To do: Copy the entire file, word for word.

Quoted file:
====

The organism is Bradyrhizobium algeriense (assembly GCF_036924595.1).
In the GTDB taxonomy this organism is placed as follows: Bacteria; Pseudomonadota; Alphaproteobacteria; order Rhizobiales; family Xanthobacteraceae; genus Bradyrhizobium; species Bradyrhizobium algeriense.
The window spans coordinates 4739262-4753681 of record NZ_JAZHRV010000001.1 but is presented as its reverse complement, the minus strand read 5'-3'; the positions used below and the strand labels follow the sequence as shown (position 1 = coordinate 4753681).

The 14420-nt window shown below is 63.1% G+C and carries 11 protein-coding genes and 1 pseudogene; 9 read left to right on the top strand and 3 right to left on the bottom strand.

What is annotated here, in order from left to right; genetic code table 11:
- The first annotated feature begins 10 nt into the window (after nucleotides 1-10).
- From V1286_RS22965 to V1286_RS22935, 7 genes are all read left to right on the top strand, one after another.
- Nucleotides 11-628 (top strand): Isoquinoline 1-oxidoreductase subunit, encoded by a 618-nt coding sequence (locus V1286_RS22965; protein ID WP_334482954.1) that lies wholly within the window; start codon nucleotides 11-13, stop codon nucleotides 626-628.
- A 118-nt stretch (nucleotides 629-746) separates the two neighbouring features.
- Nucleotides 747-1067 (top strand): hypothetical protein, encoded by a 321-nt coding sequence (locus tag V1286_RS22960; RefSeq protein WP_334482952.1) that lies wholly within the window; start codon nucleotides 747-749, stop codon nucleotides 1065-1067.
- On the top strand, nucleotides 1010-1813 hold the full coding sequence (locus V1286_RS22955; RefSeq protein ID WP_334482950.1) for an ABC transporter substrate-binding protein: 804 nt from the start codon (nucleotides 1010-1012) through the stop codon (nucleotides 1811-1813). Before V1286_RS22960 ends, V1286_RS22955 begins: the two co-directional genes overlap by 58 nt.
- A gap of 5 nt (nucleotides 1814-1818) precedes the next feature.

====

The organism is Bradyrhizobium algeriense (assembly GCF_036924595.1).
In the GTDB taxonomy this organism is placed as follows: Bacteria; Pseudomonadota; Alphaproteobacteria; order Rhizobiales; family Xanthobacteraceae; genus Bradyrhizobium; species Bradyrhizobium algeriense.
The window spans coordinates 4739262-4753681 of record NZ_JAZHRV010000001.1 but is presented as its reverse complement, the minus strand read 5'-3'; the positions used below and the strand labels follow the sequence as shown (position 1 = coordinate 4753681).

The 14420-nt window shown below is 63.1% G+C and carries 11 protein-coding genes and 1 pseudogene; 9 read left to right on the top strand and 3 right to left on the bottom strand.

What is annotated here, in order from left to right; genetic code table 11:
- The first annotated feature begins 10 nt into the window (after nucleotides 1-10).
- From V1286_RS22965 to V1286_RS22935, 7 genes are all read left to right on the top strand, one after another.
- Nucleotides 11-628 (top strand): Isoquinoline 1-oxidoreductase subunit, encoded by a 618-nt coding sequence (locus V1286_RS22965; protein ID WP_334482954.1) that lies wholly within the window; start codon nucleotides 11-13, stop codon nucleotides 626-628.
- A 118-nt stretch (nucleotides 629-746) separates the two neighbouring features.
- Nucleotides 747-1067 (top strand): hypothetical protein, encoded by a 321-nt coding sequence (locus tag V1286_RS22960; RefSeq protein WP_334482952.1) that lies wholly within the window; start codon nucleotides 747-749, stop codon nucleotides 1065-1067.
- On the top strand, nucleotides 1010-1813 hold the full coding sequence (locus V1286_RS22955; RefSeq protein ID WP_334482950.1) for an ABC transporter substrate-binding protein: 804 nt from the start codon (nucleotides 1010-1012) through the stop codon (nucleotides 1811-1813). Before V1286_RS22960 ends, V1286_RS22955 begins: the two co-directional genes overlap by 58 nt.
- A gap of 5 nt (nucleotides 1814-1818) precedes the next feature.